From file: Syrian refugees at Zaatari camp in Jordan / EPA
From file: Syrian refugees at Zaatari camp in Jordan / EPA

The project Syrians Between Us allows Syrian refugees in Jordan to tell their life stories and train as reporters. Thanks to the initiative, some refugees like Zein and Sa'id now work as journalists.

As a storytelling initiative, Syrians Between Us gives Syrian refugees in Jordan the opportunity to tell their life stories and train as citizen reporters. The aim is that the practice of journalism will help these refugees build for their futures. 


Between 2012 and 2016, the project has given 60 Syrian refugees the chance to tell their stories and train as journalists. For some of them, the initiative has served as a jumping-off point for finding work in the field. 

Zein and Sa'id, from activists to journalists 

Zein Jbeily and Sa'id al-Haj Ali are two participants in the project, sponsored by Radio Al Balad in Amman in partnership with the US Department of Public Affairs in Jordan. They told the story of their experiences to the online journal Global Voices. Jbeily fled Aleppo in 2012. She wasn't a journalist in Syria, but she would film protests and send the videos to the country's TV stations. In 2016, Jbeily became part of the Syrians Between Us project.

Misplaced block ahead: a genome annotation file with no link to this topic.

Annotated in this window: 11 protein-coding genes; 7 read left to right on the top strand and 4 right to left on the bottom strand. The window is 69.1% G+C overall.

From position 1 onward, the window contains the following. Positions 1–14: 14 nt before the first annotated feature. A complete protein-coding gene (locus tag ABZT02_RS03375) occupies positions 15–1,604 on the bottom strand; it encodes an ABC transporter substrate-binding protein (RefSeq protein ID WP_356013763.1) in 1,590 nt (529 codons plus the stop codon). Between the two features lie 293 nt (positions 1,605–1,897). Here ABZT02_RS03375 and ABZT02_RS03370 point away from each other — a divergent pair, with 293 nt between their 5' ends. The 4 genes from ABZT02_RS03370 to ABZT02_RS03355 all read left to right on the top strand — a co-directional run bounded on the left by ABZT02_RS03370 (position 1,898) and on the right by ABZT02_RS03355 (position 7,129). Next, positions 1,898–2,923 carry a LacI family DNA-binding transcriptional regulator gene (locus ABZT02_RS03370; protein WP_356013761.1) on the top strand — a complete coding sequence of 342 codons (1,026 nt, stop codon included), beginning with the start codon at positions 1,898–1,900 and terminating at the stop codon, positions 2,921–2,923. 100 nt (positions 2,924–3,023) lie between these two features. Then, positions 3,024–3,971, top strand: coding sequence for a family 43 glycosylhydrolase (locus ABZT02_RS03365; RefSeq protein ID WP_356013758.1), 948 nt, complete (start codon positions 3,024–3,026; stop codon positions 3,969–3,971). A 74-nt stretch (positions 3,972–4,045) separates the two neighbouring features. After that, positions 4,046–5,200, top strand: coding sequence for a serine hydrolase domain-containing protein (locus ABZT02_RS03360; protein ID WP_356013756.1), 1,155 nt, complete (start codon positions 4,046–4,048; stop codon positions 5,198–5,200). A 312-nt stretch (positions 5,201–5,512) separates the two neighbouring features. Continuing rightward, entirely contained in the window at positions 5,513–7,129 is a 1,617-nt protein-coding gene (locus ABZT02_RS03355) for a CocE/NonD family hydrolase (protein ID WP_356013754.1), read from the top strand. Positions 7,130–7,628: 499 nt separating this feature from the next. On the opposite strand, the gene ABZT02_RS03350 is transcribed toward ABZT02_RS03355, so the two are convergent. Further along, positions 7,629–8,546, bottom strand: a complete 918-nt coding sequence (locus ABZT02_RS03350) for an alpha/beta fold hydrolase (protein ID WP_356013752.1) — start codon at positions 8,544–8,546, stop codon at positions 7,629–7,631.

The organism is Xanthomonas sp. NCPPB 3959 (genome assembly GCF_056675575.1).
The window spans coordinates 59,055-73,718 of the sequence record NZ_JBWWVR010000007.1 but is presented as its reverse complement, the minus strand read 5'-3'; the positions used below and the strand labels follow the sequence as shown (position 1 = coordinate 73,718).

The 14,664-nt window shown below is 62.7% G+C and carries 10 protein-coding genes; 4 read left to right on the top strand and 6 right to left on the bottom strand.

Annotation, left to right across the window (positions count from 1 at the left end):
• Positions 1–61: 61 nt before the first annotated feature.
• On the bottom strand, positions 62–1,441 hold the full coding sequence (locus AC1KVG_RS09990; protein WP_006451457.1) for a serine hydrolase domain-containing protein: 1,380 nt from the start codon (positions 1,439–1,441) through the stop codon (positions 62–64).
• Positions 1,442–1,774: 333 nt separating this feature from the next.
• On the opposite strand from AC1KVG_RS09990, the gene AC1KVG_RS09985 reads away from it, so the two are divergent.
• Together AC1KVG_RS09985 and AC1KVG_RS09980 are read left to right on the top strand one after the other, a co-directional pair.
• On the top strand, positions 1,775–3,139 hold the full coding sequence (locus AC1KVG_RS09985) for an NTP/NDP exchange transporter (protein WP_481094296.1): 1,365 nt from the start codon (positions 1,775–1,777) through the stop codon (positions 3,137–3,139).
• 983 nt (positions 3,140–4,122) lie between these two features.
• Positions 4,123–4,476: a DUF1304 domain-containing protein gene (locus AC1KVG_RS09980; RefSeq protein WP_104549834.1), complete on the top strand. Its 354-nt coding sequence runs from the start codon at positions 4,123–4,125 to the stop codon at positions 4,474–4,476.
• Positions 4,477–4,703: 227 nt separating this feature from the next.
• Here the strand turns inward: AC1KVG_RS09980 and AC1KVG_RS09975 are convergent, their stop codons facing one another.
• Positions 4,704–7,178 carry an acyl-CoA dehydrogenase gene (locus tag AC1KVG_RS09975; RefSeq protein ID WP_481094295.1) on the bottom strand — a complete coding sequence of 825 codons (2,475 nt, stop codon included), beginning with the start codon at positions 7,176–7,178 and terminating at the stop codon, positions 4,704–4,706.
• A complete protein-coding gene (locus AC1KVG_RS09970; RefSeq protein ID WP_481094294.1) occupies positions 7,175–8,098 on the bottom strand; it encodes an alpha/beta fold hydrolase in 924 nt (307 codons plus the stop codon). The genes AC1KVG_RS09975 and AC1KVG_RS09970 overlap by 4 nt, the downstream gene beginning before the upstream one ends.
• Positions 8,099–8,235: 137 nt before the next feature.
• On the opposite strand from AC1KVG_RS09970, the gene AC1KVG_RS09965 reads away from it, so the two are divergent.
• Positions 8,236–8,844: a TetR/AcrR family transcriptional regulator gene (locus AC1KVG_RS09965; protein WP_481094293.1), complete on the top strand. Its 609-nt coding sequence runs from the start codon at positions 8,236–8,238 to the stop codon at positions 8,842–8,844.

"Nonviolence is the greatest weapon in the reach of humanity, it is stronger than the most powerful weapon of destruction," she told Global Voices. For each article written, the refugees are paid about 100 dollars. 

Sa'id al-Haj Ali also participated in the storytelling project beginning in 2014. "I came to Jordan because I was scared of arrest and in search for safety. Because of the continuing threats from the Assad regime to me and my family, Jordan was the only option for me," he told Global Voices. He wasn't a journalist in Syria either, but he would publicize opposition, and this led to his being jailed on multiple occasions. He said the Syrians Between Us project has been essential for him.

"There was no media in Jordan to talk about the problems, issues, and stories of the Syrians - problems in their daily lives about food, aid, treatment, and education," he said. 

An opportunity to train professionals 

Thanks to Syrians Between Us, Jbeily and Ali now work full-time as journalists. Both of them would like to return to live in Syria. "People are the experts on their own lives. We thought why not give a chance to Syrians to talk about their own," Daoud Kuttab, one of the founders of the program, told Global Voices. "An indirect goal of us was that once Syria becomes free and democratic that they will need a cadre of professionally trained journalists and they can come work in their own country," Kuttab said. 
 

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